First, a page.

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loquita

English translation: scruffy (etc.)

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GLOSSARY ENTRY (DERIVED FROM QUESTION BELOW)
Spanish term or phrase:loquita
English translation:scruffy (etc.)
Entered by: Hazel Whiteley
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15:01 Feb 19, 2005
Spanish to English translations [PRO]
Art/Literary - General / Conversation / Greetings / Letters / Letter
Spanish term or phrase: loquita
Letter, probably from Mexico

"El otro día tan feita que fui a visitarte toda loquita... en cambio tú estabas todo papasote"

I assume "feita" should be "feíta". I am wondering what "loquita" might mean, in Mexico, in this context. Maybe that she was really excited?

Thanks
Hazel Whiteley
Local time: 20:40
scruffy (etc.)
Explanation:
The other day I was such a mess when I came to see you, all scruffy; you, on the other hand, looked really smart (etc.).

The clue to interpreting this is "en cambio"; she had gone out "any old how", maybe she hadn't put on much make-up, maybe she wasn't wearing her best dress (she says!), whereas he, on the other hand, was well-dressed. I think it unlikely that the intended meaning is 'crazy'.

As this is such a colloquial sentence you can probably translate it quite freely.

Hazel, it seems to me that there is a possibility that your text is from Colombia; certainly "papazote" is listed as a Colombianism, and I am aware that the phrase 'a la loca' is also used in Colombia with this meaning.
Selected response from:

KLS
Local time: 20:40
Grading comment
4 KudoZ points were awarded for this answer

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Summary of answers provided
5 +2excited
Henry Hinds
5 +1hyper, silly, goofyxxxOso
5scruffy (etc.)KLS
5crazy
Garboktrans
5crazy
PTLtda
4 +1crazy/careless
RebeW


Discussion entries: 1





  

Answers


11 mins   confidence: Answerer confidence 5/5
crazy


Explanation:
comes from the word loca

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Note added at 12 mins (2005-02-19 15:13:46 GMT)
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\"loquita\" is the diminutive form of \"loca\"

PTLtda
Colombia
Local time: 14:40
PRO pts in category: 12
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18 mins   confidence: Answerer confidence 4/5Answerer confidence 4/5 peer agreement (net): +1
crazy/careless


Explanation:
In this context, the girl went to visit the guy on the spur of the moment, without taking time to get dressed, made up, etc "feíta" and "loquita" are references to that. He, on the other hand, was all dressed up looking gorgeous "tu estabas todo papasote".
Loquita can be used slangily for a careless appearance. Hope this helps!!
Rebe

RebeW
Local time: 15:40
Works in field
Native speaker of: Native in EnglishEnglish, Native in SpanishSpanish
PRO pts in category: 12

Peer comments on this answer (and responses from the answerer)
agree  Nelson Ungredda: para mi el sentido es "careless"
34 mins
  -> thanks :] R
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23 mins   confidence: Answerer confidence 5/5 peer agreement (net): +2
excited


Explanation:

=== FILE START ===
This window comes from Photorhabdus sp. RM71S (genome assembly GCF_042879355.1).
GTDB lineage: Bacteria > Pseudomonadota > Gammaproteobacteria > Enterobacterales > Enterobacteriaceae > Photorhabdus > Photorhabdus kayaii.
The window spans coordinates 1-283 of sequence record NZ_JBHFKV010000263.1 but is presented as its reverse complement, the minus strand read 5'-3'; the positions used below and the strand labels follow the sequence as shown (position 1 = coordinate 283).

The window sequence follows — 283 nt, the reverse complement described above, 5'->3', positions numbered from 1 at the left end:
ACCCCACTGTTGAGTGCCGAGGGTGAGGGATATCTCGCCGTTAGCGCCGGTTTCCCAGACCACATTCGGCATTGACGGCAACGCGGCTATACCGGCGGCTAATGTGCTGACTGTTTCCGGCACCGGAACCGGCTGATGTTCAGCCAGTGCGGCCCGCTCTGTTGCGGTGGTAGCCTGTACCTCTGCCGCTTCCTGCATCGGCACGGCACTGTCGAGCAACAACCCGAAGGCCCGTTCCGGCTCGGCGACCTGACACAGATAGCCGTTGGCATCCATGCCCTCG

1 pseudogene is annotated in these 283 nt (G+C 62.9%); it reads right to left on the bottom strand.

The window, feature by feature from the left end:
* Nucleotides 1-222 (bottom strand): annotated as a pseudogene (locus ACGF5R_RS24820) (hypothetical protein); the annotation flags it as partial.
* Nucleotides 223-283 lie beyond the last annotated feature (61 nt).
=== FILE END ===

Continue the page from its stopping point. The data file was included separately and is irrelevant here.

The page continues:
Yes, "excited" is my take on it.

Henry Hinds
United States
Local time: 13:40
Works in field
Native speaker of: Native in EnglishEnglish, Native in SpanishSpanish
PRO pts in category: 355

Peer comments on this answer (and responses from the answerer)
agree  Robert Jones
3 hrs
  -> Gracias, Bob.

agree  Lorenia Rincon: si, excited, lo de "feíta" ya implica "careless" o "scruffy".. de acuerdo contigo Henry
4 hrs
  -> Gracias, Lorenia.
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26 mins   confidence: Answerer confidence 5/5
crazy


Explanation:
"loquita" means crazy in a sense that she was "crazy" about him. And she most likely went really nicely dressed and good looking. However, he didn't really care less (papasote).

Garboktrans
Spain
Local time: 21:40
Native speaker of: Native in EnglishEnglish, Native in SpanishSpanish
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3 hrs   confidence: Answerer confidence 5/5
scruffy (etc.)


Explanation:
The other day I was such a mess when I came to see you, all scruffy; you, on the other hand, looked really smart (etc.).

The clue to interpreting this is "en cambio"; she had gone out "any old how", maybe she hadn't put on much make-up, maybe she wasn't wearing her best dress (she says!), whereas he, on the other hand, was well-dressed. I think it unlikely that the intended meaning is 'crazy'.

As this is such a colloquial sentence you can probably translate it quite freely.

Hazel, it seems to me that there is a possibility that your text is from Colombia; certainly "papazote" is listed as a Colombianism, and I am aware that the phrase 'a la loca' is also used in Colombia with this meaning.

KLS
Local time: 20:40
Native speaker of: Native in EnglishEnglish
PRO pts in category: 4
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5 hrs   confidence: Answerer confidence 5/5 peer agreement (net): +1
hyper, silly, goofy


Explanation:
Hola Hazel,
En este contexto, definitivamente "loquita" en México sería sinónimo de "alocada" pero un poquito "boba" al mismo tiempo, por eso sugiero las de arriba.
Buena suerte y saludos del Oso ¶:^)

xxxOso
Works in field
Native speaker of: Native in SpanishSpanish
PRO pts in category: 64

Peer comments on this answer (and responses from the answerer)
agree  Yvonne Becker: Estoy de acuerdo contigo
2 hrs
  -> Muy amable, Smash. Muchas gracias ¶:^)
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